Epiphany 3

 

“Jesus unrolled the scroll and found the place where it was written: ‘The Spirit of the Lord is upon me, because he has anointed me to bring good news to the poor. He has sent me to proclaim release to the captives and recovery of sight to the blind, to let the oppressed go free, to proclaim the year of the Lord’s favor’” (Luke 4:17b-19)

In last week’s Pastor Message,

I shared that the leadership of our congregation is currently engaged in a very rich and intentional discernment process about how to best move forward with renovating our campus for the sake of more effectively living out God’s mission. As we entered this process, we were reminded of the importance of grounding all of our decisions in our congregation’s mission and vision. As I wrote last week, “Who we are must determine what we do.”

The mission of our congregation remains the same—to be and make disciples of Christ, in response to God’s grace. Our mission begins with being disciples of Christ, but it does not end there. In addition to being disciples of Christ, our mission as St. John’s is to make disciples of Christ. There is a big difference between being and making.

I am reminded of a story a colleague of mine shared with me. He and his wife were vacating in Hawaii and they were sitting at an outdoor chicken sandwich shop enjoying their chicken sandwiches. An employee of the chicken sandwich shop came around to their table offering them and the other customers around them free samples of their chicken sandwiches. How ridiculous it was, however, to offer free samples of chicken sandwiches to customers who had already bought the chicken sandwiches! It is equally ridiculous for Christian churches to spend all of our time, effort, energy, and money on sharing the gospel with people who already know and believe the gospel. If we are truly going to live out our mission to make disciples of Christ, then we need to be investing our time, effort, energy, and money on going to, inviting, and welcoming those who aren’t yet disciples of Christ. Make sense?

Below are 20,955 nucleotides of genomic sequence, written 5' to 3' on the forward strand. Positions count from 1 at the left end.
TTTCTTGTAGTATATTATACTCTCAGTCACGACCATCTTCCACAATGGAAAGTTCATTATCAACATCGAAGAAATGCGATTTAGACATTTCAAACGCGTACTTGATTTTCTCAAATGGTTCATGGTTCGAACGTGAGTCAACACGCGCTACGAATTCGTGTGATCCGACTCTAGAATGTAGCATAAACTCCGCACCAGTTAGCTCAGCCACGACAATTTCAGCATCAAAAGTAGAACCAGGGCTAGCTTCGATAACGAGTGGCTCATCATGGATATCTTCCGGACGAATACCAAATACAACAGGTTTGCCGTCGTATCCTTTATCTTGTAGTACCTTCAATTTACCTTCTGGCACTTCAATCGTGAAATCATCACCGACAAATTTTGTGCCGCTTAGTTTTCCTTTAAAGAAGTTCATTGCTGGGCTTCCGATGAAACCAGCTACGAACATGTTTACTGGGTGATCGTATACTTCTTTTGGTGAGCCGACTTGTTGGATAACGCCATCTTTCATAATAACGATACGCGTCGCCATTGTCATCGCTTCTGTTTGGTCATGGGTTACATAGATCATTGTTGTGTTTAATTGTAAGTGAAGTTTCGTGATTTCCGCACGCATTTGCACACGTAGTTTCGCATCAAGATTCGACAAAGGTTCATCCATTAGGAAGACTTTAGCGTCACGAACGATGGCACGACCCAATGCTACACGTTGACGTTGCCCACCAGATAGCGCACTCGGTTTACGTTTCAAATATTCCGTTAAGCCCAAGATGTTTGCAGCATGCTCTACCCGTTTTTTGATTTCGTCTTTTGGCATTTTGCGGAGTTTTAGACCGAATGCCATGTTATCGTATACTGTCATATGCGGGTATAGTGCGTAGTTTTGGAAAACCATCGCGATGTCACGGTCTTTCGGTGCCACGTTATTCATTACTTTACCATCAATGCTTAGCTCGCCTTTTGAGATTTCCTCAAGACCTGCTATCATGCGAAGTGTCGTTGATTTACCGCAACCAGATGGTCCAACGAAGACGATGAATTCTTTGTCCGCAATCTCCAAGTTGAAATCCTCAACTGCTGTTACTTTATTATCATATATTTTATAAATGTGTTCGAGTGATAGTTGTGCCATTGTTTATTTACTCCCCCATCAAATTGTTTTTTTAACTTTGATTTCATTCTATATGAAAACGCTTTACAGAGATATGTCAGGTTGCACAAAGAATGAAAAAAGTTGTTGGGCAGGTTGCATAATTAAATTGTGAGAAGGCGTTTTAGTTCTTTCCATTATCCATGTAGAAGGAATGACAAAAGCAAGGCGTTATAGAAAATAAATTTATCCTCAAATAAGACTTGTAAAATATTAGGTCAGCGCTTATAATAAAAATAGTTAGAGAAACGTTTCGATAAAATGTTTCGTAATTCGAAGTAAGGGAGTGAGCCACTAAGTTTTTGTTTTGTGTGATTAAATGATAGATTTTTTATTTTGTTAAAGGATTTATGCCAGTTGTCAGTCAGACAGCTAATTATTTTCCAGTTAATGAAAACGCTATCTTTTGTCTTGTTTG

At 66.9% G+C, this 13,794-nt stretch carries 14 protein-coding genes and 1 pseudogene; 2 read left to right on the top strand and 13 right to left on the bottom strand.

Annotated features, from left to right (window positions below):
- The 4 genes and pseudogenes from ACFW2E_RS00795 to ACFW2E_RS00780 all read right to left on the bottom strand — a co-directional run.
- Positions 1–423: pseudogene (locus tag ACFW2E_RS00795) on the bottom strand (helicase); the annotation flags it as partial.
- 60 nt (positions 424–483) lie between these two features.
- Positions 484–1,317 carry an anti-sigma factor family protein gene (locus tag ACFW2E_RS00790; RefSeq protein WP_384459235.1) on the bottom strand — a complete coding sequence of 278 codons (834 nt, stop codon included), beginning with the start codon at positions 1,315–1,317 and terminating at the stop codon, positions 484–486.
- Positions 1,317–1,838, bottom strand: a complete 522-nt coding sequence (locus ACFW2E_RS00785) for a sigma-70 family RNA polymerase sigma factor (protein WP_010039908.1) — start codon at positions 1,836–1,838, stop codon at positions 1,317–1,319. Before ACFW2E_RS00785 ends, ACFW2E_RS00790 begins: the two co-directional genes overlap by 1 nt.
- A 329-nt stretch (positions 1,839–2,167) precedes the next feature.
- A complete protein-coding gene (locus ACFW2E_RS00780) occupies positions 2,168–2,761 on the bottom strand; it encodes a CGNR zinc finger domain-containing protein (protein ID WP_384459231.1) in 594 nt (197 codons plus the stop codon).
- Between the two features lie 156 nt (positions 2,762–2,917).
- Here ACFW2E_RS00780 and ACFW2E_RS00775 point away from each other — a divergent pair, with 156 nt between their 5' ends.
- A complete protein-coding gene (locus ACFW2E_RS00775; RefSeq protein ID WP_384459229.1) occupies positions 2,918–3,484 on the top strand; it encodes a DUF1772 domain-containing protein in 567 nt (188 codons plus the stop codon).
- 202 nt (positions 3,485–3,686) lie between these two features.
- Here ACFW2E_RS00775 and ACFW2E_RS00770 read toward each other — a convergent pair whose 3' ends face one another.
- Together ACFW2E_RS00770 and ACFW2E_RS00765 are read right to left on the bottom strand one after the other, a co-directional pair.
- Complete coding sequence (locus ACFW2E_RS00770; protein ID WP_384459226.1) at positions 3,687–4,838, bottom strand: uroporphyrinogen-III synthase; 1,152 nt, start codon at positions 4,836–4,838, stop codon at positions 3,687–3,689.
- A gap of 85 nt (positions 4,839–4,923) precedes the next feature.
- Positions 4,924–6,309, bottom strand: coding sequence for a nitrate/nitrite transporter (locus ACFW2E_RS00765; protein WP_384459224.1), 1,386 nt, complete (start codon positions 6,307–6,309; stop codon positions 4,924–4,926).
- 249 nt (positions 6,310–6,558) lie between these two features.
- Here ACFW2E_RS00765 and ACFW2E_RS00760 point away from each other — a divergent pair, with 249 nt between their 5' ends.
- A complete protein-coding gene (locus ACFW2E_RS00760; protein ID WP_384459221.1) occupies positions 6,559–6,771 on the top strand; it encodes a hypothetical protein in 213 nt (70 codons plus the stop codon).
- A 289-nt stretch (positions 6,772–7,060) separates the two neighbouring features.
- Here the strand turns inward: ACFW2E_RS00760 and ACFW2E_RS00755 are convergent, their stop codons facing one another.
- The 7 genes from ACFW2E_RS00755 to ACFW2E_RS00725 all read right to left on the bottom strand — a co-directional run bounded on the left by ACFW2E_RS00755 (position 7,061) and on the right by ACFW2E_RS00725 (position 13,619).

So, how do we do that? How do we share the gospel with those who aren’t yet disciples of Jesus? While there is no one magic answer to this question, I think it begins by changing our focus. Instead of looking inward and asking the question, “How can the church serve me and my needs?,” we begin looking outward and asking the question, “How can the church serve and meet the needs of those who aren’t yet here?” From this initial question flow many others.

  • Is our campus welcoming, inviting, and easy to navigate for guests and visitors?

  • Are our ministries attentive to the guests and visitors who are with us?

  • How do we find accessible ways for newcomers to easily enter into ministry with us? Do we make room for them on our ministry teams, in our small groups, in our pews, at our fellowship tables?

  • Is the primary point of Sunday morning fellowship to catch up with friends we already know or to share hospitality with those we have not yet met?

  • Do our worship services make it easy for newcomers to participate or do they get lost along the way?

  • How do we take the good news of Jesus outside the walls of St. John’s, both in word and in actions?

  • Are we equipping our disciples to share their faith with others and to invite them to join us in worship?

  • How can we make sure that those from different racial, ethnic, and socioeconomic backgrounds feel and experience the love and welcome of Christ in this place?

Personally, I really enjoy the chicken sandwiches that St. John’s offers. In fact, I think the chicken sandwiches we offer are so good that we need to be sharing them with others. How can we share our chicken sandwiches with those who have not yet tasted them? How can we share the good news of Jesus and participation in the Jesus community known as St. John’s with those who are not yet here?

Being and making disciples of Christ. It’s who we are and it determines what we do . . . for the sake of the gospel.

Called by God’s GRACE+

Pastor Greg

 
Pastor Greg BusboomComment